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Gold Accessories

During the Slave Trade, a lot of the people taken to the Americas and Caribbean were Akan people. In those periods these Akan people were referred to as “Coromantee” – a name which comes from a Ghanaian fort, a name or rather reference term usually given to Akan people in Jamaica. Due to the previous tribal disputes of the Ashanti people against the British and the Fante, now intensified due to the Fante siding with the British, where the Slaves were dispatched to various places. The Ashanti were placed in Jamaica and Barbados whilst the Fante who opposed the Ashanti and Dutch were sent to Guianas. These Slaves were famed for their rebellious nature, despite their hard working ethic they were fierce, resilient to the idea of being Captive in this New World. The descent of Slaves is a topic for another day. So the people of Denkyria were a mixture of Akan people, most of the tribes that make Ghana in its entirety. The Nations heights were before the British arrived, during the 18th century. It held trade with the Europeans in Western Ghana. It was a suzerain Nation, meaning it held control of other Nation’s but left it to its own managerial devices. This is what Osei Tutu witnessed as an opportunity. Tutu managed to infuriate the King of Denkern by impregnating his Sister. He was forced to escape with his life, but this indecency triggered the rise of a Kingdom. Tutu annexed the Governmental seat of Kumasi with his cousin Bautin, a fellow monarch. They allied to conquer neighbouring states, villages. Apparently Osei Tutu’s army formation was based on the march of Ants, who share a colony they work for and appropriate the best route to their target. A single line, straight and relentless, until its target is nothing more.

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The Rise of the Asante Kingdom

This imposition of territorial dominance led to a War with Bosinante, King of Denkyria. This situation has been likened to the scenario of Troy for its similarities. Using Wives as attractive pieces in this puzzle of supremacy, Bosinante sent some of his most prestigious ones dressed in dazzling jewels to entice and impress Tutu. These Women, accompanied by Bosinante’s revered Warriors, were well received by Tutu – offering them gifts and sending them home safely. To return this service, Tutu sent his own beautiful wives led by his Chief Queen, a Woman with a unique beauty. Love at first sight of the Chief Queen enthralled Bosinante who was not alone in his feelings, the Queen was also attracted. She returned to Tutu pregnant, infuriating him to the extent he claimed to not rest until he had Bosinante’s head. Gold was offered for peace but it was denied. Tutu was already fired up for War. He ordered European weapons and transported them through Denkyria, who bafflingly allowed this transaction to occur. Bosinante passed away before the War had even began, but the aspiring Osei Tutu was determined on conquest – leading an army of 300,000 against Denkyria. The Akim allied with the Denkyria to fight back but were defeated over two battles. The ferocity of this War claimed many lives, allegedly including the life of Osei Tutu’s son – Ntim, born to the Sister of the King of Denkyria he impregnated.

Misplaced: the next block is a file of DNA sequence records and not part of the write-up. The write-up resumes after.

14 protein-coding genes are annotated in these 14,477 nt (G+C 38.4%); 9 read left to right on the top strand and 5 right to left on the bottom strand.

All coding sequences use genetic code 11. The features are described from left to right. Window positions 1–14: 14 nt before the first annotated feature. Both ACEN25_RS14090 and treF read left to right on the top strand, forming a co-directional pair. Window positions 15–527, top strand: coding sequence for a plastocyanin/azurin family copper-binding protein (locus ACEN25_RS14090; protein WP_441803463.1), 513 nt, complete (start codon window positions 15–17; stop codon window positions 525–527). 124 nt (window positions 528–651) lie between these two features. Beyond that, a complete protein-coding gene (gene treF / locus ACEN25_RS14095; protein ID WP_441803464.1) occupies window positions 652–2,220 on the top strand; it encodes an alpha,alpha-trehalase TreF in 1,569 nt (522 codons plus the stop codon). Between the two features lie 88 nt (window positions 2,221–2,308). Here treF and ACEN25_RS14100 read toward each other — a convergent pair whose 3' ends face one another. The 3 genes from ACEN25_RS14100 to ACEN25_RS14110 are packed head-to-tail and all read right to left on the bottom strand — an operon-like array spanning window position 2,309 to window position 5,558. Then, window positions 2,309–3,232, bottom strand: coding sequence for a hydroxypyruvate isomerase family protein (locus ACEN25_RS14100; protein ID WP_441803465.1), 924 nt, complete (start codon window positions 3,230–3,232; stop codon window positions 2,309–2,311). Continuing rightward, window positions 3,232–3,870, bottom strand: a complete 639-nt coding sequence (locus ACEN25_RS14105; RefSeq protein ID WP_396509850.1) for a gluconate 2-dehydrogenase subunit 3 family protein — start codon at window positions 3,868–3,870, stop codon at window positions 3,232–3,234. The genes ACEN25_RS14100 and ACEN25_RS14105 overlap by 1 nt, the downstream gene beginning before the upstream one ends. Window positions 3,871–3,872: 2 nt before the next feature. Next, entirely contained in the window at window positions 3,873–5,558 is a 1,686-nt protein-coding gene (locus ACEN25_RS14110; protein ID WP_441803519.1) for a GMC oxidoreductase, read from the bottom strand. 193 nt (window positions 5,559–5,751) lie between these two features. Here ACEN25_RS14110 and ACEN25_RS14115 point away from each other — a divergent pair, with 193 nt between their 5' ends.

The Spoils of War were Tutu’s to claim, his treasury impressive and recognisable to European Officers – delegates who went to meet this famed King of Ashanti. Tutu’s vengeance continued, entertaining the traditions of his ancestors he dug up the body of Bosinante, stripping his flesh to the bones feeding it to Snakes. The Skull and Thigh Bones were utilised as trophies for his Palace, such relics are used in celebrations as a mark of the strong Warriors they had defeated. The defeated Akim lost 30,000 men in that battle – Tutu invaded their territory after the battle too, demanding annual tributes if they were to exist under his reign. He continued his conquest of uniting neighbouring tribes, clans, villages and placing them under the idea of his own Kingdom. Despite his apt for War and persistence to see out his ideals, Osei Tutu was witnessed as a sort of Messiah. The unification of these people was important to establishing the Ghana we know today, despite the effects of the slave trade and colonialism. His birthplace is so sacred it is blocked off, the only statue of him reminiscent to a Baby Jesus. The people rightfully adored this conqueror, a hero who adapted the conception of his own people who carry a similar togetherness he inspired today.